The Swan population has increased here over the last few years. No doubt this is partly due to the steady supply of food they receive for Limerick citizens each day. I watch as they gracefully dip their heads into the water and graze on the green vegetation. A Rook flies by and while people don’t feed them directly they hang around the Swans and pick up scraps of bread.
The Black headed gull is the commonest gull along here and I regularly record over 400 birds. The Herring gull is second on the list and you also get a few lesser black backed gulls. All the gulls suddenly take off and fly across the river to where some people are feeding the swans bread. At the edge of the high tide Figworth is growing. This is normally a hedgerow or garden flower and is surviving in a tough environment of continuous tides and submersion in water.
St Michaels rowing club have colourful flower containers in front of their premise. A Common carder bumblebee is searching for nectar but he will get meagre pickings among these pretty but nectar poor flowers. A Robin’s alarm call carries over the water but I cannot find it among all the lush vegetation.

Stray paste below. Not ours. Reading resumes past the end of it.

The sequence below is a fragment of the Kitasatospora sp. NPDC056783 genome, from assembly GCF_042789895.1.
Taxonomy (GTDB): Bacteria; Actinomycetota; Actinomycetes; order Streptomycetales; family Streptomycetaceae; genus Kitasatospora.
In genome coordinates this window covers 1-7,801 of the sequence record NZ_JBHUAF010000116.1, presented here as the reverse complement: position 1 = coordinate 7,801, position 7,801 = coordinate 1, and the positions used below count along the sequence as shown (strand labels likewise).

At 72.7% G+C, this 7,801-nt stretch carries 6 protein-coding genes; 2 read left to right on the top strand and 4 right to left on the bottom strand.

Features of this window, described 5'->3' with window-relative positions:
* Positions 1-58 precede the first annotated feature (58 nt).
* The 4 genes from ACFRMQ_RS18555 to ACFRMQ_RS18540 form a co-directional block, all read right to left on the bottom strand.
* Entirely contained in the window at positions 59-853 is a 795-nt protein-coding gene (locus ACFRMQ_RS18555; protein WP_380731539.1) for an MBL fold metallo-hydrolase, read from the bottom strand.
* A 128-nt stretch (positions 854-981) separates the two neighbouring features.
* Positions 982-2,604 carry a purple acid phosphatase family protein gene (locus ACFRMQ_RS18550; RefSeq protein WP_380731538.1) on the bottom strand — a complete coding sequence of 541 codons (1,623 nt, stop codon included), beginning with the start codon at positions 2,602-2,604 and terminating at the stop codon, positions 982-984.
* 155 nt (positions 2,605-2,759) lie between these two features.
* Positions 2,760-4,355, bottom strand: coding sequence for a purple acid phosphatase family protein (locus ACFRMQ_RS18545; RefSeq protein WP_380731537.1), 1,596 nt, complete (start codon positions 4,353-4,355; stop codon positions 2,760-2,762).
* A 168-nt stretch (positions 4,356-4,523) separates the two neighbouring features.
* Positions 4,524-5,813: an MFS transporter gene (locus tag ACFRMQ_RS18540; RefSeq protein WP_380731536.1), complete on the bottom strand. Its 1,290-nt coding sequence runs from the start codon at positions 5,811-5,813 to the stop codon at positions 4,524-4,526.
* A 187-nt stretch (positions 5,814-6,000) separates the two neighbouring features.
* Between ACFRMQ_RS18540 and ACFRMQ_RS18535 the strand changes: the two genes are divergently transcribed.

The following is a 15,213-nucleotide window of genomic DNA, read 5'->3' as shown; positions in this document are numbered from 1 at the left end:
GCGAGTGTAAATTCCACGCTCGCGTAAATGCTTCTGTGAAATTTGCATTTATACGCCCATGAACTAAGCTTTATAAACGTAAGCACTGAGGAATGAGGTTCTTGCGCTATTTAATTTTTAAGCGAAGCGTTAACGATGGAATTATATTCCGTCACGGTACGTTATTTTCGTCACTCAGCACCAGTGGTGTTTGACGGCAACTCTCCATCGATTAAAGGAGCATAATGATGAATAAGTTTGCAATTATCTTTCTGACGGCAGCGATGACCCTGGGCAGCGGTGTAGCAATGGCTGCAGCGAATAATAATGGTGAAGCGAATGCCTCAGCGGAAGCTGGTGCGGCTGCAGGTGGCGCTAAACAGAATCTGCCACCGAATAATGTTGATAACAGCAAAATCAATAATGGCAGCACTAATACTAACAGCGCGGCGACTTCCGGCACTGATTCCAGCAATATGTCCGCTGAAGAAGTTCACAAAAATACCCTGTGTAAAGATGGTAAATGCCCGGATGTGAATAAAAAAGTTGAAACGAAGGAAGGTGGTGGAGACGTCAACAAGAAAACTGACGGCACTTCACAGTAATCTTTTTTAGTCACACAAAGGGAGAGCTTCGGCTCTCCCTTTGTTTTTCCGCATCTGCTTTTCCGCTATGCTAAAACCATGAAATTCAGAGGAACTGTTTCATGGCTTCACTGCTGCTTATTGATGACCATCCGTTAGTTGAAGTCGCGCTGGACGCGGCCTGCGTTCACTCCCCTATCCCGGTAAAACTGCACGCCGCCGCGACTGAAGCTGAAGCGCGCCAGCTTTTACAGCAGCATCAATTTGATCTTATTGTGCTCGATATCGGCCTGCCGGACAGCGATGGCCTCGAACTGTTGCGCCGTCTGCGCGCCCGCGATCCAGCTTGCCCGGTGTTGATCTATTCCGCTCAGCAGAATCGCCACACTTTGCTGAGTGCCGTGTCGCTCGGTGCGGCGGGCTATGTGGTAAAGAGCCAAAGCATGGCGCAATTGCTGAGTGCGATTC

At the bottom of the steps leading up to the Ennis road bridge there is a natural wild corner for wildlife and it is out of sight of the general public. Creeping thistle, Valerian, Yarrow Bramble and Dandelion are considered weeds by most people. But these provide nectar and seeds for insects and birds and are valuable part of our wild landscape.
Japanese knotweed is well established along the riverbank and is extremely hard to remove. It suppresses all plant growth underneath it and this means less diversity for nature. I pass under the bridge and the ivy is just coming into flower. This will provide nectar for late flying insects and butterflies. The narrow path along by the river is one of my favourite places to walk in the city. It is bordered by tall trees and hidden views of the docklands pop into view as you stroll along.
Alder is a common tree along river banks as it has special nodules on item roots that contain a bacteria that can filter nitrogen from the air. This is essential for leafy green growth and allows the alder to colonise very wet places. This year is looking like a good year for wild fruit and the Hawthorn trees are covered in red berries. These are eaten by Redwings and these are winter visitors to Limerick every winter. Hazel also grows along here and the nuts are eaten by mice and Squirrels. I pass through the territory of a Robin and he calls loudly till I leave.